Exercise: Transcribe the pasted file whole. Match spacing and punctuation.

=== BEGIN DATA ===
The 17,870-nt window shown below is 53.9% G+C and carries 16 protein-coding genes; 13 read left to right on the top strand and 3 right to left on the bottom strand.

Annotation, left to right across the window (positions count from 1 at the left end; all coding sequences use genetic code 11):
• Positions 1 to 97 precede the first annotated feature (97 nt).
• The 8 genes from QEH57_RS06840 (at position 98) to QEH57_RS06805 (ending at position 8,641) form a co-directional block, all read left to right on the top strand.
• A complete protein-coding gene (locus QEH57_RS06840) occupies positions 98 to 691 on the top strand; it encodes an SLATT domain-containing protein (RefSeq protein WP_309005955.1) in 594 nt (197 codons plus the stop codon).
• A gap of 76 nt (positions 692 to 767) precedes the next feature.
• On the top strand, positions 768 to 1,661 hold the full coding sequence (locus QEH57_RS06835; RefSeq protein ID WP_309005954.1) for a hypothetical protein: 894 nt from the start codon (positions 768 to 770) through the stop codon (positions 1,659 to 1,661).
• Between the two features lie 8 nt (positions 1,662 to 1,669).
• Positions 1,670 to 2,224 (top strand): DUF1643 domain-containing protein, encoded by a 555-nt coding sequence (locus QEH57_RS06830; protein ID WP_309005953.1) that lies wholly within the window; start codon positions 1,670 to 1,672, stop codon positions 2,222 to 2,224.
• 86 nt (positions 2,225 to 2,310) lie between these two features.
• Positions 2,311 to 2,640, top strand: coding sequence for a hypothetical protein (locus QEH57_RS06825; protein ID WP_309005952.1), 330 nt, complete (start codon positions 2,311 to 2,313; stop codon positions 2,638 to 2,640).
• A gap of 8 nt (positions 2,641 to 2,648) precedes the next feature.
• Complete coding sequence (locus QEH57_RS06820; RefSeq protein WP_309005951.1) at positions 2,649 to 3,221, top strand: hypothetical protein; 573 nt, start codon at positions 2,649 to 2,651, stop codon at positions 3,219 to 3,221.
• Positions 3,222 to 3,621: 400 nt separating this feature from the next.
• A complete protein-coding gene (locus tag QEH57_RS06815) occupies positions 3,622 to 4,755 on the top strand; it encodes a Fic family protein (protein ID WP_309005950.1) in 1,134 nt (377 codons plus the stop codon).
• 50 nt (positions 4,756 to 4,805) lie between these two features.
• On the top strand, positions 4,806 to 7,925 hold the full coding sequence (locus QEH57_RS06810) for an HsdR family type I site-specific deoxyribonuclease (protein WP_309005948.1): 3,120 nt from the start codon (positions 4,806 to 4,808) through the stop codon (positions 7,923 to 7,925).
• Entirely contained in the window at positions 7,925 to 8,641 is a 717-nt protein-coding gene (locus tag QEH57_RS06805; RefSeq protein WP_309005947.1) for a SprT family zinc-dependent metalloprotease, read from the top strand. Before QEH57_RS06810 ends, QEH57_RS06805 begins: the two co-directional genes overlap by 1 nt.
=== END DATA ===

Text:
The 17,870-nt window shown below is 53.9% G+C and carries 16 protein-coding genes; 13 read left to right on the top strand and 3 right to left on the bottom strand.

Annotation, left to right across the window (positions count from 1 at the left end; all coding sequences use genetic code 11):
• Positions 1 to 97 precede the first annotated feature (97 nt).
• The 8 genes from QEH57_RS06840 (at position 98) to QEH57_RS06805 (ending at position 8,641) form a co-directional block, all read left to right on the top strand.
• A complete protein-coding gene (locus QEH57_RS06840) occupies positions 98 to 691 on the top strand; it encodes an SLATT domain-containing protein (RefSeq protein WP_309005955.1) in 594 nt (197 codons plus the stop codon).
• A gap of 76 nt (positions 692 to 767) precedes the next feature.
• On the top strand, positions 768 to 1,661 hold the full coding sequence (locus QEH57_RS06835; RefSeq protein ID WP_309005954.1) for a hypothetical protein: 894 nt from the start codon (positions 768 to 770) through the stop codon (positions 1,659 to 1,661).
• Between the two features lie 8 nt (positions 1,662 to 1,669).
• Positions 1,670 to 2,224 (top strand): DUF1643 domain-containing protein, encoded by a 555-nt coding sequence (locus QEH57_RS06830; protein ID WP_309005953.1) that lies wholly within the window; start codon positions 1,670 to 1,672, stop codon positions 2,222 to 2,224.
• 86 nt (positions 2,225 to 2,310) lie between these two features.
• Positions 2,311 to 2,640, top strand: coding sequence for a hypothetical protein (locus QEH57_RS06825; protein ID WP_309005952.1), 330 nt, complete (start codon positions 2,311 to 2,313; stop codon positions 2,638 to 2,640).
• A gap of 8 nt (positions 2,641 to 2,648) precedes the next feature.
• Complete coding sequence (locus QEH57_RS06820; RefSeq protein WP_309005951.1) at positions 2,649 to 3,221, top strand: hypothetical protein; 573 nt, start codon at positions 2,649 to 2,651, stop codon at positions 3,219 to 3,221.
• Positions 3,222 to 3,621: 400 nt separating this feature from the next.
• A complete protein-coding gene (locus tag QEH57_RS06815) occupies positions 3,622 to 4,755 on the top strand; it encodes a Fic family protein (protein ID WP_309005950.1) in 1,134 nt (377 codons plus the stop codon).
• 50 nt (positions 4,756 to 4,805) lie between these two features.
• On the top strand, positions 4,806 to 7,925 hold the full coding sequence (locus QEH57_RS06810) for an HsdR family type I site-specific deoxyribonuclease (protein WP_309005948.1): 3,120 nt from the start codon (positions 4,806 to 4,808) through the stop codon (positions 7,923 to 7,925).
• Entirely contained in the window at positions 7,925 to 8,641 is a 717-nt protein-coding gene (locus tag QEH57_RS06805; RefSeq protein WP_309005947.1) for a SprT family zinc-dependent metalloprotease, read from the top strand. Before QEH57_RS06810 ends, QEH57_RS06805 begins: the two co-directional genes overlap by 1 nt.